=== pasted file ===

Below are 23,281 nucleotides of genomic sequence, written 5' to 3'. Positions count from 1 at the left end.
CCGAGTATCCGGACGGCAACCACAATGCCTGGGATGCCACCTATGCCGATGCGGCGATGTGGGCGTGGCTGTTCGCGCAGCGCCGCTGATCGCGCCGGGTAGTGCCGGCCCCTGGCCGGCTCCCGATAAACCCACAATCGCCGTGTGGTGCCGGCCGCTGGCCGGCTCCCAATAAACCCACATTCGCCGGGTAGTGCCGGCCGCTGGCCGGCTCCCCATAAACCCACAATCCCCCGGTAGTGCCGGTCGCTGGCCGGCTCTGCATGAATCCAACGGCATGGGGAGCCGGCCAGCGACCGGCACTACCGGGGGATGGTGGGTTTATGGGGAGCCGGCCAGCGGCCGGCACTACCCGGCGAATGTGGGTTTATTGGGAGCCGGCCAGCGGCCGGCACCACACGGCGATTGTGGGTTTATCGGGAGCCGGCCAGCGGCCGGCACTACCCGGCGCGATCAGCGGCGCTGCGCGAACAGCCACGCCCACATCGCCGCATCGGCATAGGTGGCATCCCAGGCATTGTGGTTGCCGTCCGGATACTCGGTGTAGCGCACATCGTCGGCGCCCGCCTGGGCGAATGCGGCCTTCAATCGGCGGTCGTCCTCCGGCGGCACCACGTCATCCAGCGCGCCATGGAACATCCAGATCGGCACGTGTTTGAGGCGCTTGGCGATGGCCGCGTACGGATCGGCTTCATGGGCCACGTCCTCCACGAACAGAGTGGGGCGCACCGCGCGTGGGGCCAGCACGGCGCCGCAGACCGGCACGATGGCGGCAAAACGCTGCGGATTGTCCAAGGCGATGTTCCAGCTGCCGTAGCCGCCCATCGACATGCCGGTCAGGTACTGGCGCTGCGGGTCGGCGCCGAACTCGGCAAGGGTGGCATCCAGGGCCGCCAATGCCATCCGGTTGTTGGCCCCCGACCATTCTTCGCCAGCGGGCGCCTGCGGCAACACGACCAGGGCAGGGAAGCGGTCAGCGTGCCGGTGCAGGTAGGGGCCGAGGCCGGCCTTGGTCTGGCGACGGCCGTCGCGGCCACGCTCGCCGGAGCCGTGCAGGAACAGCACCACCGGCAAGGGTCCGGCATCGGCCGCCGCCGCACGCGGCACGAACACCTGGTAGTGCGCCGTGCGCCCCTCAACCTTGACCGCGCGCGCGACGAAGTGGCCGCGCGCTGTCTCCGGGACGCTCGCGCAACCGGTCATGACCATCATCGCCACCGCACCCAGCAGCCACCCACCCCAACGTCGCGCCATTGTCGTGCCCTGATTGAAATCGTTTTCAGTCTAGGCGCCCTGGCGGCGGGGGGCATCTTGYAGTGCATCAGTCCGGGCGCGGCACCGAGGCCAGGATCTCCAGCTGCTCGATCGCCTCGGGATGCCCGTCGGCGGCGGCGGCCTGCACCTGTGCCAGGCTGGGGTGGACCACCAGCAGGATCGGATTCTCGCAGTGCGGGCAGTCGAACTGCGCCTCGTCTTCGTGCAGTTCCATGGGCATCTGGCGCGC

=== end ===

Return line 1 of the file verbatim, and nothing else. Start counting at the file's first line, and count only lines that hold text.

Below are 23,281 nucleotides of genomic sequence, written 5' to 3'. Positions count from 1 at the left end.